Rep. Jim Banks tries to grow the Senate’s Fox News Caucus
Rep. Jim Banks (R-IN) announced on Tuesday that he is running for U.S. Senate in 2024, seeking the seat being vacated by retiring Sen. Mike Braun (R-IN). His election would add to the Senate’s Fox News Caucus of members favored by the right-wing network.
Fox News’ prime-time hosts are influential albeit flawed GOP kingmakers. Their endorsements and on-air support carried four first-time Senate candidates to their party’s nomination during the 2022 election cycle. But while those nominees’ affinities for Fox’s strange fixations were crucial to winning their Republican primaries, they hurt them in the general election: Former NFL player Herschel Walker, TV quack doctor Mehmet Oz, and venture capital executive Blake Masters lost winnable races in the swing states of Georgia, Pennsylvania, and Arizona, respectively, while Ohio’s J.D. Vance won but significantly underperformed in a redder state.
Banks, if elected, would join Vance as a senator who owes his ascension to Fox and its biggest stars. Initially a Trump-skeptical member described as “serious but not particularly flamboyant,” the fourth-term congressman became one of several House Republicans who use Fox to bolster their political standing.
Banks has made at least 114 weekday appearances on Fox since January 2018, and he is a fixture on Laura Ingraham’s prime-time show, where his 49 appearances make him her fourth most-frequent House guest over that period. For his willingness to parrot the network’s slashing culture war rhetoric, Banks became a Fox favorite — Tucker Carlson, whose adult son is Banks’ communications director, has praised the congressman as “a sincere and principled conservative.”
Banks has worked to turn the culture war obsessions common to the shows of Ingraham and Carlson into the GOP’s agenda. Banks authored and circulated a memo following the 2020 election that urged Republicans to rebrand as the “Party of the Working Class” by adopting Fox-friendly focuses on issue areas such as “anti-wokeness” and the Democratic Party’s purported “coziness with China.” The memo, which notably did not mention core economic issues like taxes, spending, deficits, or debt, drew praise from Carlson for demonstrating that Republicans are “the party of the American middle class.”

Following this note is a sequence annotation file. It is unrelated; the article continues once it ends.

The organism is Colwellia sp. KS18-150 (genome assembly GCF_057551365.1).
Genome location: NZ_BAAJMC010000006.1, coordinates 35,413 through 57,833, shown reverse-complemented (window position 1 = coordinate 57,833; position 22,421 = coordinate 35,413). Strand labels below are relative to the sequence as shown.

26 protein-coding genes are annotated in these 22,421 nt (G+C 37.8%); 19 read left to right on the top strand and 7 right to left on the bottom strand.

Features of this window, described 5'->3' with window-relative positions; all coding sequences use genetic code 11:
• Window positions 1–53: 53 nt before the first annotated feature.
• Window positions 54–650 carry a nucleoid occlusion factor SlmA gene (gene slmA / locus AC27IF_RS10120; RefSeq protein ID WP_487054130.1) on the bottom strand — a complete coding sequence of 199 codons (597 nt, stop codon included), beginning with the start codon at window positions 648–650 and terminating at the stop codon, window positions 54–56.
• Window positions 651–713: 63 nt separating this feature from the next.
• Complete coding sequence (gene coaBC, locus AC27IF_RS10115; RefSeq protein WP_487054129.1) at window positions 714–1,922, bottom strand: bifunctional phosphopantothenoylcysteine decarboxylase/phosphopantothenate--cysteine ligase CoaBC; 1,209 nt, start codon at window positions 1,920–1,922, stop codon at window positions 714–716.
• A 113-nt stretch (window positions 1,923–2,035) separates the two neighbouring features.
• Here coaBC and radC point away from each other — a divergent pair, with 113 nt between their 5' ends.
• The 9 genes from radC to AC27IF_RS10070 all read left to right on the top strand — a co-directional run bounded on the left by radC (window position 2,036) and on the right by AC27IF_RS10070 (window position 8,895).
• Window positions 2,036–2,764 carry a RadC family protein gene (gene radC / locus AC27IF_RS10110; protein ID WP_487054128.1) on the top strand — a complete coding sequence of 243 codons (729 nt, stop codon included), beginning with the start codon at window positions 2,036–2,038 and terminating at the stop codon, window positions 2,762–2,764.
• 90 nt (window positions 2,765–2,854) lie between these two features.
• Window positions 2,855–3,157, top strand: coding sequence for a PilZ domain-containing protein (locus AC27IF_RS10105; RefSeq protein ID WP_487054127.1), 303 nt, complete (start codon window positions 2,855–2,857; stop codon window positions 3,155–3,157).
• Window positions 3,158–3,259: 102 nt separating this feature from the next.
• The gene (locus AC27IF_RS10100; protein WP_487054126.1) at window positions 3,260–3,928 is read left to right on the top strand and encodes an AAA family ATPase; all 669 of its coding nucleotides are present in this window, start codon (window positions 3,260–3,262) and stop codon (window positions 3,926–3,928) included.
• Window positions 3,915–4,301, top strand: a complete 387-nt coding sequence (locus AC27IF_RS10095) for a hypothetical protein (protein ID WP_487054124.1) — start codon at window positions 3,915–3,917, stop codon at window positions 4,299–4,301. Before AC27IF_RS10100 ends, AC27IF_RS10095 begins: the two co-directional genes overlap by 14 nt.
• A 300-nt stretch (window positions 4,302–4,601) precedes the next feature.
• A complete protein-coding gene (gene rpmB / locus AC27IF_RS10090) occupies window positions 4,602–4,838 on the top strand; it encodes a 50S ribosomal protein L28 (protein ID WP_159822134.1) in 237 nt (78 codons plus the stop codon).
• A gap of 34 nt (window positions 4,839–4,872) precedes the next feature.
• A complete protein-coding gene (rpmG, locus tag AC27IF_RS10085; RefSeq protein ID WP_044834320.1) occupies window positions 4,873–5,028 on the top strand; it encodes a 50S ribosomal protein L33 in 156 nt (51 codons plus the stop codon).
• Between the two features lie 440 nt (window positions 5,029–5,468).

Banks’ announcement video suggests a similar focus for his Senate campaign, featuring the sort of culture war rhetoric and topics familiar to any consumer of right-wing media. After highlighting the candidate’s “working-class home” and service in the U.S. military, it seamlessly transitions from images of the GOP congressman “defending America then” in Afghanistan to “defending America now” on Ingraham’s Fox show.
Banks declares that “radical socialist Democrats are trying to change America, but I won’t let them,” before highlighting his work “on the front lines” on issues like “protecting girls sports” and trying “to stop critical race theory and anti-Americanism from being taught in our schools and pushed on our troops.”
Banks clearly wants the GOP primary to revolve around such issues. He drew an implicit contrast with potential opponent Mitch Daniels, a former budget director in President George W. Bush’s administration who served two terms as Indiana’s governor and called for “a truce on the so-called social issues” during a brief run for president in 2012.
“I’ll never be calling for a truce on social issues or cultural issues,” Banks told Politico for an article about his campaign’s launch.
But in a sign of just how thin Banks’ Fox-style populism really is, he eschewed mention of economic concerns like taxes and the social safety net in his announcement video. He did, however, tell Politico that he will be “leading the charge” to use a catastrophic breach of the nation’s debt limit as leverage to secure unnamed spending cuts — a right-wing media priority.
For a sense of what kind of policies Banks might support, journalists should look to his record — he supported the Trump tax cuts and the legislation to kick tens of millions of Americans off health insurance by repealing Obamacare — as well as his allies. The Club for Growth has threatened to spend up to $10 million against Daniels; the right-wing economic organization supports cutting taxes for the rich while increasing them for the poor and middle class by implementing a flat or national sales tax system; “dramatically reduc[ing] discretionary spending”; and repealing Obamacare, cutting Medicaid and Medicare, and privatizing Social Security. The group has already fired off an attack ad that hits the former governor for raising taxes and helping Bush pass the Medicare Part D prescription drug benefit.
That’s the modern Fox-fueled GOP platform that Banks promotes: culture war attacks hiding the party’s plutocratic interests.